The nuclear cooperation agreement announced between President George Bush and Indian Prime Minister Manmohan Singh at the White House on July 18th marks a major shift in decades-long U.S. policies to stop and reverse proliferation. If implemented, it would result in new rules of global nuclear commerce that the Bush administration has previously opposed. Because this deal was generated from the top down, its particulars have not been spelled out. These details can mark the difference between an agreement that makes us all safer or more vulnerable to nuclear dangers. With this much at stake, searching congressional hearings and oversight are needed. In these hearings, it’s essential to ask tough questions, and not to be satisfied with facile answers.
One question worth asking is whether the Bush administration believes that relaxing the rules of nuclear commerce is essential to improve Indo-U.S. relations. There is bipartisan support to improve ties, which began in a serious way at the end of Bill Clinton’s presidency, and has picked up considerable speed during the Bush administration. President Bush has greatly increased military cooperation with New Delhi, including the offer of advanced combat aircraft and their co-production in India. The United States has long been ready to increase trade and investment in India. The Bush administration has also relaxed restrictions on space cooperation, and is working more closely than ever with New Delhi on regional security problems.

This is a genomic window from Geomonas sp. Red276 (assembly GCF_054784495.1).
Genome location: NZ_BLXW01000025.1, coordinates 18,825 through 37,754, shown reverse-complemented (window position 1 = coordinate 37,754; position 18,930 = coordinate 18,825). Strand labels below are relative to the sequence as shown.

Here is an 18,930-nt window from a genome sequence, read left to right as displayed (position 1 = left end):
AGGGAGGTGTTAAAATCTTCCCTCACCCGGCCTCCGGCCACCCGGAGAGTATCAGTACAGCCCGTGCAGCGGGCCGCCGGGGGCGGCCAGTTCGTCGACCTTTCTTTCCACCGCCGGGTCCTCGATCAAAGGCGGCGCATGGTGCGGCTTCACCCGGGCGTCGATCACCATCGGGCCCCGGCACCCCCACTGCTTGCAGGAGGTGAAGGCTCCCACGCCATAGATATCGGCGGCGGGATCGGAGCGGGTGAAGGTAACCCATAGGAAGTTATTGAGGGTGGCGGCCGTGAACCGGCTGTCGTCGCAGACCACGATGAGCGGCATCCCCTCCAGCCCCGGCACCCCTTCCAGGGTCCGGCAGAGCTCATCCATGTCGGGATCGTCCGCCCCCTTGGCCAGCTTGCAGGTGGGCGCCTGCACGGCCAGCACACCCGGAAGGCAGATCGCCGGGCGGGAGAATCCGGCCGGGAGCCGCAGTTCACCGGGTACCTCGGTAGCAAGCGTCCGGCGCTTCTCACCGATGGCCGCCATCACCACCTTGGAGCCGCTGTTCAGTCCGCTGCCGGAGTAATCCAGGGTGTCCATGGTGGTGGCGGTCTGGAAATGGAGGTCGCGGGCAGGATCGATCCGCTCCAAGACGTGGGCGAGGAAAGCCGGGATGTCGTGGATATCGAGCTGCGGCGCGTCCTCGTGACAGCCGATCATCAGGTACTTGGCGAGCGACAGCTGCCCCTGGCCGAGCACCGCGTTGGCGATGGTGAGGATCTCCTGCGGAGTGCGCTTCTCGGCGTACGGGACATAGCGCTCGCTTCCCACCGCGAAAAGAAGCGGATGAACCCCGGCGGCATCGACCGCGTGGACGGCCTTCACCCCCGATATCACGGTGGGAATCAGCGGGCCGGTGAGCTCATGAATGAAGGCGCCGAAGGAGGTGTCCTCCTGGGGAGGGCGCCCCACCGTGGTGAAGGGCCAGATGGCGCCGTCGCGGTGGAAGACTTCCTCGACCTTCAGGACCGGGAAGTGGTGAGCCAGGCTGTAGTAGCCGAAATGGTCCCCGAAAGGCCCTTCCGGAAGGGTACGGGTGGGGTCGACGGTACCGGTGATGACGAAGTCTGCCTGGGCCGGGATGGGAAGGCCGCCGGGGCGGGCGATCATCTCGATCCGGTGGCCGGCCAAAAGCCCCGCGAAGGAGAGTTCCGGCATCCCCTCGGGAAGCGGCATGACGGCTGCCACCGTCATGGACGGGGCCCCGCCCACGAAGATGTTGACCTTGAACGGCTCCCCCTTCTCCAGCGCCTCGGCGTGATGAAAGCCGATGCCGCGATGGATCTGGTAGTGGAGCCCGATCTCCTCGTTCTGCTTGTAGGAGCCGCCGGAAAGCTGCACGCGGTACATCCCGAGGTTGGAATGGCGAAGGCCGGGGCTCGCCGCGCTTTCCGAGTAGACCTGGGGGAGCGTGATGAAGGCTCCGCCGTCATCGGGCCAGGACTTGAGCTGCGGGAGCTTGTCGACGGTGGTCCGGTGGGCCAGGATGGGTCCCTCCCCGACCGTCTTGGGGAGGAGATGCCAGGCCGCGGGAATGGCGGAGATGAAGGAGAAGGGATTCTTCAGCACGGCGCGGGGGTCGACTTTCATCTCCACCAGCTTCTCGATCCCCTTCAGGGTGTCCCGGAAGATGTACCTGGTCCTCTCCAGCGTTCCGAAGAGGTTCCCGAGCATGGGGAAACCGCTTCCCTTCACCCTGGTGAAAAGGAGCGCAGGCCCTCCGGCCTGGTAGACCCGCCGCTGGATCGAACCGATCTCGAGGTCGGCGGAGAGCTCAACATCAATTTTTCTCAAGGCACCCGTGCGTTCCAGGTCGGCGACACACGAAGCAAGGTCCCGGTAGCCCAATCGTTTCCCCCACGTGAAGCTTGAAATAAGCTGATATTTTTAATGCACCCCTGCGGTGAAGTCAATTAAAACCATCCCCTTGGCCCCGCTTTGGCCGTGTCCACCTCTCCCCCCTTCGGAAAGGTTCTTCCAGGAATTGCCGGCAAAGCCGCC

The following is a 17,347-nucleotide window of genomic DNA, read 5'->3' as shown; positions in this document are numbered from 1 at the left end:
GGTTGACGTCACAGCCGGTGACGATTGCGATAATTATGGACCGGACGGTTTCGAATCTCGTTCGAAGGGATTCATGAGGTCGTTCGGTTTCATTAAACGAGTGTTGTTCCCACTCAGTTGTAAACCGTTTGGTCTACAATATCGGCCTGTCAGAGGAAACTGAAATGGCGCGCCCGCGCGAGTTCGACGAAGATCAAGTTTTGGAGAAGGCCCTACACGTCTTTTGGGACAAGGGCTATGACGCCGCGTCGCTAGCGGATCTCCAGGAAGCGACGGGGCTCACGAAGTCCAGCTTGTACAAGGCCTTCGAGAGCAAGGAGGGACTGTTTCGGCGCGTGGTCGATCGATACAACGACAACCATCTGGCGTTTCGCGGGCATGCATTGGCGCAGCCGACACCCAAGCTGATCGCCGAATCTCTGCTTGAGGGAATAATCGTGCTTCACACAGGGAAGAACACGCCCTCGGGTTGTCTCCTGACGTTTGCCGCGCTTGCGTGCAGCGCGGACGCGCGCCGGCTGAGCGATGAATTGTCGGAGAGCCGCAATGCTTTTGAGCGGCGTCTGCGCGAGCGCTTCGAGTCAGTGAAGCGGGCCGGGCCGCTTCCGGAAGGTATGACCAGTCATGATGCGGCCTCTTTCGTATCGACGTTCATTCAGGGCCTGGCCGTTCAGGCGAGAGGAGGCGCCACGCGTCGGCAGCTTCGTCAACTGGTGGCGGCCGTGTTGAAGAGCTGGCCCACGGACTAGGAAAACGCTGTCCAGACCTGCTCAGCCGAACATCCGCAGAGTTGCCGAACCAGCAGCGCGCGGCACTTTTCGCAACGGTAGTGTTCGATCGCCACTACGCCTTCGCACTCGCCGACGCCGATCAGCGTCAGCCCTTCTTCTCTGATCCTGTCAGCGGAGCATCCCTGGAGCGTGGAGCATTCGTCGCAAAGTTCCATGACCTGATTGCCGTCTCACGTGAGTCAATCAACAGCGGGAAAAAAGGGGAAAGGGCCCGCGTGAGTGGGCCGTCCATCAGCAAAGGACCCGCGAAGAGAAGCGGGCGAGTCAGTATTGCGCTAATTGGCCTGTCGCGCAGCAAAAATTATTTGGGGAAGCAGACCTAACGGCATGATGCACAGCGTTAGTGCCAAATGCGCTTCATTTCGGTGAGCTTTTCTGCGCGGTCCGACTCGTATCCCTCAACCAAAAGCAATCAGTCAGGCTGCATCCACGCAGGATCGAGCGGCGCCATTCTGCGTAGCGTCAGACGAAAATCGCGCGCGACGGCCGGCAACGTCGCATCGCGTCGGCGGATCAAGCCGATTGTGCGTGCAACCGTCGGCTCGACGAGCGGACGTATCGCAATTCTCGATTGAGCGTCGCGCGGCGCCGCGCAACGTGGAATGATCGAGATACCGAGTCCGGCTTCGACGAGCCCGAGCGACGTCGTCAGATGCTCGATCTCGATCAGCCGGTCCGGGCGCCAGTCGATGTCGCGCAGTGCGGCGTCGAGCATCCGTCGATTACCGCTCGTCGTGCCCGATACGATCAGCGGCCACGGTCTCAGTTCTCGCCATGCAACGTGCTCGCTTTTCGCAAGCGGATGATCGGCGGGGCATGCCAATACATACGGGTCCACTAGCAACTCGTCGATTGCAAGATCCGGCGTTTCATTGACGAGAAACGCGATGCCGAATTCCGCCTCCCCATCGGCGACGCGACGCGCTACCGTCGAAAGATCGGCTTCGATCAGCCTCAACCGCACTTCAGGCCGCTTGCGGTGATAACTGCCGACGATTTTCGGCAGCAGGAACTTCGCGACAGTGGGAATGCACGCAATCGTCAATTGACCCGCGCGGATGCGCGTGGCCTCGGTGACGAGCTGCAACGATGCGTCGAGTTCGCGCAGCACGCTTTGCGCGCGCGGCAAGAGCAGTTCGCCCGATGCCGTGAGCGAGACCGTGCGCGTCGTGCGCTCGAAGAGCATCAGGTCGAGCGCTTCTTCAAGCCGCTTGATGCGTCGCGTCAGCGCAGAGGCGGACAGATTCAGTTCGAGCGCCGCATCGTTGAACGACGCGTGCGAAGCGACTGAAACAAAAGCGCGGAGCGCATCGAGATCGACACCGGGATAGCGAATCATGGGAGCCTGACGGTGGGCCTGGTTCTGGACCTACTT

In other words, significantly improved ties are being forged without having to relax existing rules to prevent proliferation. So why has the administration proposed to weaken these rules? Does it honestly believe that foreign nuclear suppliers will agree only to make an exception for India, and not for other nations? At a time when Washington is pushing hard to toughen requirements for nuclear commerce to states that have pledged not to acquire nuclear weapons or appear to be seeking them, does it make sense to relax requirements on states that have nuclear weapons?
If the administration is not so naïve as to believe that India alone will benefit from relaxed rules of nuclear commerce, why has it proposed this deal? Is it because senior Bush administration officials believe that New Delhi will serve as a strong ally against Islamic extremism or as a counterweight to Beijing? Is this the “big idea” that drives the deal?
After three hundred years of colonial rule, India will not follow the beat of a distant drummer, nor accept a junior partnership to Washington. Improved ties will therefore be based on common interests, as well as a respect for differences that result when national interests diverge. Washington can therefore expect New Delhi to keep improving ties with Beijing, while striving to avoid choosing sides in the event of a crisis over Taiwan. Likewise, New Delhi’s approach to Islamic extremism will sometimes coincide and other times differ with Washington. India’s concerns begin with Pakistan, where Washington’s policies have often frustrated India. India’s parliament passed resolutions against both Gulf wars, and has rejected the Bush administration’s entreaties to provide ground forces in this front of the “global war against terrorism.”
If a de facto strategic alliance is not the big idea driving this nuclear deal, what is? Perhaps it is to change the old nuclear order or to create a new one. Changing the old rules could make sense, since they were devised during the Cold War, and were not built to accommodate India, Pakistan and Israel. But the possession of nuclear weapons by these three nations is not why the old order is so troubled. Instead, the NPT regime is under stress because North Korea and Iran have nuclear ambitions that have been aided by Pakistan’s lax export controls; by new concerns of nuclear terrorism that the Non-Proliferation Treaty regime was not designed to address; by opportunistic, state-supported nuclear commerce; and by blocking strategies against regime strengthening measures adopted by an unlikely group of states, including Egypt, France, Iran, Pakistan, India, and, most regrettably, the United States.